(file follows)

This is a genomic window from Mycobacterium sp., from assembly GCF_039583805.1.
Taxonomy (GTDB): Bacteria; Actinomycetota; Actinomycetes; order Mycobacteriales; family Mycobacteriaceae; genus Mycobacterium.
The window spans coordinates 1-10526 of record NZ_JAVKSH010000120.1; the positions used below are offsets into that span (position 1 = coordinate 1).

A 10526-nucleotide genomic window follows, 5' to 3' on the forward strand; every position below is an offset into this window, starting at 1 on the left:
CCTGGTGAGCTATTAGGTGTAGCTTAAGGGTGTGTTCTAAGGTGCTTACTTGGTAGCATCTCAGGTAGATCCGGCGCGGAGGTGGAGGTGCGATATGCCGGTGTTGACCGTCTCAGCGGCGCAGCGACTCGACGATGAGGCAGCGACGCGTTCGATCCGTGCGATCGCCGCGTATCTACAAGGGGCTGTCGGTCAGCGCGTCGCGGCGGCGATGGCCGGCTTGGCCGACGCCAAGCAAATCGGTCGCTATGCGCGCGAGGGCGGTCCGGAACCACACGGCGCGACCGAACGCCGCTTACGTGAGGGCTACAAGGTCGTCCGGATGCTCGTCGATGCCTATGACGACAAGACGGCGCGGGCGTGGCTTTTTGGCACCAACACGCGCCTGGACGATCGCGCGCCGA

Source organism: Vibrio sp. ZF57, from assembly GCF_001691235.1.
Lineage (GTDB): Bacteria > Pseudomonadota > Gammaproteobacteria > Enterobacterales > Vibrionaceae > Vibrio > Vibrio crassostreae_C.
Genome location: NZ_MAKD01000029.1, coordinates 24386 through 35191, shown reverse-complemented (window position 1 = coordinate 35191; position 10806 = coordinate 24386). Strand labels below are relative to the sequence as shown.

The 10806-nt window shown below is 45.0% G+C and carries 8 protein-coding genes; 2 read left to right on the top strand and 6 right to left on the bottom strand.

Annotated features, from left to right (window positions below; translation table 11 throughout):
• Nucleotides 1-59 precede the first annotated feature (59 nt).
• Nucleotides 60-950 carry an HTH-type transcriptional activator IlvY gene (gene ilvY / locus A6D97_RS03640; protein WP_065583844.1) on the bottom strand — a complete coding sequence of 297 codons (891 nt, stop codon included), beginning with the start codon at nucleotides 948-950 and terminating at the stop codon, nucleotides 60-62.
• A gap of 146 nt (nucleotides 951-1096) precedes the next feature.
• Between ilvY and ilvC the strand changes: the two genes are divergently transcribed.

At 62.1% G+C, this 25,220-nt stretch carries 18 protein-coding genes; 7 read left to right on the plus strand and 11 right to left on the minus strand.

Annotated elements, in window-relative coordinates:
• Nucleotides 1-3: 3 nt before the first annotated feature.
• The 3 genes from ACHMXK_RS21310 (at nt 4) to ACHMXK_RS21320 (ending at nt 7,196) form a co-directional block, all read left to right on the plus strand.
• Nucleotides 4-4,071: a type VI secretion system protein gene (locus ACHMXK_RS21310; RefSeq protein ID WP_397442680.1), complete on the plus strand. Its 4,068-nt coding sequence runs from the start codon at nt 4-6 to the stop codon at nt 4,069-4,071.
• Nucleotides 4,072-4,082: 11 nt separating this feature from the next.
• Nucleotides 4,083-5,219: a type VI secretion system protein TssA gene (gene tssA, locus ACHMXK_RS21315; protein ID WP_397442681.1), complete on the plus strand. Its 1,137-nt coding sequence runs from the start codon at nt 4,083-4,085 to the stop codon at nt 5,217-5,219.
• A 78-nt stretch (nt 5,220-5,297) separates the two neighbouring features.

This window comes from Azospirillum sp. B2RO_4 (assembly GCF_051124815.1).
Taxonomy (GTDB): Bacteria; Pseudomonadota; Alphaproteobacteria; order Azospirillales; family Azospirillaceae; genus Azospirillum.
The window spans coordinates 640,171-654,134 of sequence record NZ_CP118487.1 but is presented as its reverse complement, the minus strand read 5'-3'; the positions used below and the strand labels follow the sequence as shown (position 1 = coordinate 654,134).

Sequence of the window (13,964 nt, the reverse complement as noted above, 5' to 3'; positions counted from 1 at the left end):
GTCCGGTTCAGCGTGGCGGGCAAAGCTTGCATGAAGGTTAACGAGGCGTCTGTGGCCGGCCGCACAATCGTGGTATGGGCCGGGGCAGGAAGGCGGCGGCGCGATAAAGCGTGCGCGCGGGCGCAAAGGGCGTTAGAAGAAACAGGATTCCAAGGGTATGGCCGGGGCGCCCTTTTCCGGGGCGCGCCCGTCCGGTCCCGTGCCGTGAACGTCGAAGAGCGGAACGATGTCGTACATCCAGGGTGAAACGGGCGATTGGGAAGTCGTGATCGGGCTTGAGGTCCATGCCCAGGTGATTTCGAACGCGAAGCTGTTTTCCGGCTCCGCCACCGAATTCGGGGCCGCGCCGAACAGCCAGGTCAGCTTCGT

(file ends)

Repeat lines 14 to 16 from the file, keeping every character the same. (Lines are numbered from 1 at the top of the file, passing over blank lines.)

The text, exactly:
• Between ilvY and ilvC the strand changes: the two genes are divergently transcribed.

At 62.1% G+C, this 25,220-nt stretch carries 18 protein-coding genes; 7 read left to right on the plus strand and 11 right to left on the minus strand.

Annotated elements, in window-relative coordinates: